There was a time not so long ago when it was Marvel policy that every cover should have a single iconic figure, and no direct relevance to the story in that given issue. And fans far and wide screamed about it–yet it did nothing to hurt sales overall. And now that we’ve returned to mixing up the cover approach, it hasn’t materially affected sales either. I regularly hear from a small group of people who don’t like the mostly-iconic covers we’ve been running on NEW AVENGERS, but those covers clearly have not been hurting the sales on that book–and the more story-driven covers on, say, THING didn’t materially increase the sales on that book.
The place where cover art can help or hurt your book’s sales these days is really the Previews catalogue, the tool that retailers and readers use to advance order their books. So it’s not like the cover art is irrelevant or anything. But even within that venue, just having a strong image isn’t enough in most cases to sell the magazine–other factors such as story content, creative team, relevance to the larger Marvel Universe, and the amount of coverage given seem to be more important elements in making a decision for most retailers and fans. I’d hazard a guess that, were we to solicit a new ULTIMATE project with, let’s say, Brian Bendis writing and Greg Land penciling, but we didn’t show any image at all, it would still be ordered quite well–retailers would be very upset with us, because they hate having to take a position on any title without the maximum amount of information they can get, but I expect that most of them would weigh the factors they did have–especially if the story content promised important elements for the ULTIMATE line–and would order acordingly.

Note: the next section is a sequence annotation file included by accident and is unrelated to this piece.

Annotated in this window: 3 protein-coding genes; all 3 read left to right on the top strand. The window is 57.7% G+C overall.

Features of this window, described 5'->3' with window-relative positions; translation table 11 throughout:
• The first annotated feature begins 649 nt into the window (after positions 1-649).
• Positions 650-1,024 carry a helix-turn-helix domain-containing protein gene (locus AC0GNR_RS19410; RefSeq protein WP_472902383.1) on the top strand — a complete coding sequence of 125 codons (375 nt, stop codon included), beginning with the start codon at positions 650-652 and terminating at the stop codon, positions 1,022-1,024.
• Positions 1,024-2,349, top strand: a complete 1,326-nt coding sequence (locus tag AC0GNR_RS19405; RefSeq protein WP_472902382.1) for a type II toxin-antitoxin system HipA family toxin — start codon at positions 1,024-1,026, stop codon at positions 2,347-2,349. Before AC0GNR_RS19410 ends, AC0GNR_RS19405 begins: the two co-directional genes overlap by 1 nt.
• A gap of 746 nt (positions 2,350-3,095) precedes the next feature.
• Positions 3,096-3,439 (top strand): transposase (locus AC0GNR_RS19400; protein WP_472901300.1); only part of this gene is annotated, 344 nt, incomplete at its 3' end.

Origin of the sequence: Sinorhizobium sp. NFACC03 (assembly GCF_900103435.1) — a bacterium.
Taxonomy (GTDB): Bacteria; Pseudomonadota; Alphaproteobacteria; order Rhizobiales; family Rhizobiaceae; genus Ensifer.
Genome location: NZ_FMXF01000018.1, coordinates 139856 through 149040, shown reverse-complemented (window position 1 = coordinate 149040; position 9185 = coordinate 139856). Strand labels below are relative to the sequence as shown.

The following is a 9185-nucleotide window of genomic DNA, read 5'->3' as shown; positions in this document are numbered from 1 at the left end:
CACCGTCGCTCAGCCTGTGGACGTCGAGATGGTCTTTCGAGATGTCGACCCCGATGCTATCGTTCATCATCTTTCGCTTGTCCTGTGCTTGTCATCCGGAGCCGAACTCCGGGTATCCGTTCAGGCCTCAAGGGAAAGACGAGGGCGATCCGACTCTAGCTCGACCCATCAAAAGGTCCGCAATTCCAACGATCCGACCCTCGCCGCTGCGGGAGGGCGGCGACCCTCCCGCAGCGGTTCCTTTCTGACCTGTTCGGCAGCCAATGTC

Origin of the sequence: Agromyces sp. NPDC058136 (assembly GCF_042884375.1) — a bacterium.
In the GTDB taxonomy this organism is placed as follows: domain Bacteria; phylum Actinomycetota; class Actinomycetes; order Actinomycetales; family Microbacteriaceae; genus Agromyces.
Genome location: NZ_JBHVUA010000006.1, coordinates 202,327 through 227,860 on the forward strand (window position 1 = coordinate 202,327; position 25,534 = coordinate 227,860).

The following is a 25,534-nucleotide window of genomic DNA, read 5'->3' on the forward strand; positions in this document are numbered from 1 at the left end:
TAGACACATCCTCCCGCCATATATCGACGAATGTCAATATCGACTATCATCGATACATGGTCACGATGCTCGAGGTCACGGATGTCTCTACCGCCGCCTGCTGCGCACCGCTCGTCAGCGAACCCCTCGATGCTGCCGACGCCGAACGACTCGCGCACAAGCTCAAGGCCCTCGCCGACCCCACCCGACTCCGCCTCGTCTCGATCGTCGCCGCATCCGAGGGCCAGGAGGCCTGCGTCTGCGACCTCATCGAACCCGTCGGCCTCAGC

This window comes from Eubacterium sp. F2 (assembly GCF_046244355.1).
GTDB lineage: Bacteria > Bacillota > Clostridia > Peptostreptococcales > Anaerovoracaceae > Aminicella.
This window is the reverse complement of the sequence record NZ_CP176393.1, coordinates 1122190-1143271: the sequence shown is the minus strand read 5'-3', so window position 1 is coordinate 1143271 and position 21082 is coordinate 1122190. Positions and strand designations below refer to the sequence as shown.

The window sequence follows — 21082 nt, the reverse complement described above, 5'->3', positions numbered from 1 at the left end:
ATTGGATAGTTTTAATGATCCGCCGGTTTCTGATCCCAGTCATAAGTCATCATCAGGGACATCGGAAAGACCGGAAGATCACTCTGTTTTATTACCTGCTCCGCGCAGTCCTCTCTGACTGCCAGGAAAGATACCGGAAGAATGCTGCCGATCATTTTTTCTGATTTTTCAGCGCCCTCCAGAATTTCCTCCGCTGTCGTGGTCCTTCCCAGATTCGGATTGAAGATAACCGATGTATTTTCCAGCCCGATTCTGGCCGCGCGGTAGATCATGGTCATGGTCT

Matt also calls this out, since it’s a pretty stark reminder that the comic book industry is run on a generally content free basis. Which isn’t to say that people don’t prefer good stories and art, but it’s all creator and company brand names that sell books, and anything else is an extremely uphill battle. The system remains indifferent to impulse purchases and marketing to new readers. Granted, more people than ever are already hooked on the product, but it’s a sobering thought.